Feb. is recognized as Black History Month, in remembrance of important people and events in the history of African Americans in the U.S. The state of N.C. celebrates this history with exhibits, films, festivals and more. Plan your visit to Raleigh, N.C., and celebrate this special time!
15th Annual African American Cultural Celebration
On Sat., Jan. 30, head to the North Carolina Museum of History for this kickoff event. The annual festival celebrates Black History Month with more than 75 musicians, storytellers, dancers, authors, artists, chefs and more. Learn more and go like a pro with these tips.
Black History Month Concert and Youth Choir Festival
Edenton Street United Methodist Church holds an annual concert and youth choir festival. The evening of Feb. 5 visitors can see the performance, led by one of the most compelling United Methodist musicians of our day, Mark Miller, titled "Joyful Resistance and the Soul of African American Sacred Music."
North Carolina Museum of History Events and Exhibits
The North Carolina Museum of History is holding several special programs to celebrate Black History Month. On Feb. 7, the museum will showcase a film: "The Wilmington Ten," which is about civil rights activists who were wrongly convicted for an incident in 1971 and sentenced to prison. Dr. Reverend Benjamin Chavis was one of the 10 and will be onsite to partake in a panel discussion after the film.
Throughout the entire month, the museum will lead tours highlighting aspects of permanent exhibits focused on the contributions to N.C. made by African Americans. And check out the temporary "Hey America!" Eastern North Carolina and the Birth of Funk exhibit, illuminating the roles of African American musicians from eastern N.C. who played prominent roles in the creation of funk music.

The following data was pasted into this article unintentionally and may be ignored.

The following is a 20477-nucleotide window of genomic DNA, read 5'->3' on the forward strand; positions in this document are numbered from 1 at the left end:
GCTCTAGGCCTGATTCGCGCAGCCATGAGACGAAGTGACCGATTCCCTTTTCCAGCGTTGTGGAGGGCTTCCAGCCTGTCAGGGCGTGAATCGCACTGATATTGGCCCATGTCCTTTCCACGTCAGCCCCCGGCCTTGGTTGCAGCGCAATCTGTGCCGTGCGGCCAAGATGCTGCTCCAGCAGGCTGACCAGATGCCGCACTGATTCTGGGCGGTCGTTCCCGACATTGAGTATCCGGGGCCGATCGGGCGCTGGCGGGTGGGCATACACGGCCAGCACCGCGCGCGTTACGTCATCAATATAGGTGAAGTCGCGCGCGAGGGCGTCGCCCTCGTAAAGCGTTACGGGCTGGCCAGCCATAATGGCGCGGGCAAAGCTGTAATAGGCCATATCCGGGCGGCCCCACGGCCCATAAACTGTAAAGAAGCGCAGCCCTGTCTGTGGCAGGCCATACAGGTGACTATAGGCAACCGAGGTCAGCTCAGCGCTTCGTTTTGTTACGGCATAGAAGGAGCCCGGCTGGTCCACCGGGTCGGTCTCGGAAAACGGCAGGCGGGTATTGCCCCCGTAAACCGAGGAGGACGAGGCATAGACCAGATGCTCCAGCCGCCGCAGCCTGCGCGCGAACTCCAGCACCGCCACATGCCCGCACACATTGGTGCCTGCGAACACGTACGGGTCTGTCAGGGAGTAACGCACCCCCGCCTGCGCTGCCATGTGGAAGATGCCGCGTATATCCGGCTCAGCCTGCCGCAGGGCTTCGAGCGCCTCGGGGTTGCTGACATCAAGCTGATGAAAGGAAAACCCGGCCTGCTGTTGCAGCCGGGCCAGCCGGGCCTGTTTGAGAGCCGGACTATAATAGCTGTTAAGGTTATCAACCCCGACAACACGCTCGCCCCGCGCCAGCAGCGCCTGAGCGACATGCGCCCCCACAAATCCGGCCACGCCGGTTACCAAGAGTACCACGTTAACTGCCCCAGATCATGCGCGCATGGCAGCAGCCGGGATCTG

African American Cultural Center
Located at North Carolina State University, the African American Cultural Center promotes awareness of and appreciation for the African American experience through activities and events that enhance academic excellence and strengthen cultural competence for surrounding communities. Visitors can see the African American Library and the Cultural Art Gallery, featuring the works of prominent African and African American artists.
More African-American Heritage Attractions
With more than 50 cultural heritage sites, N.C.'s capital city area is rich in African-American heritage with landmarks and markers in art, business, education, medicine, politics, religion and more.
Photography provided by North Carolina Museum of History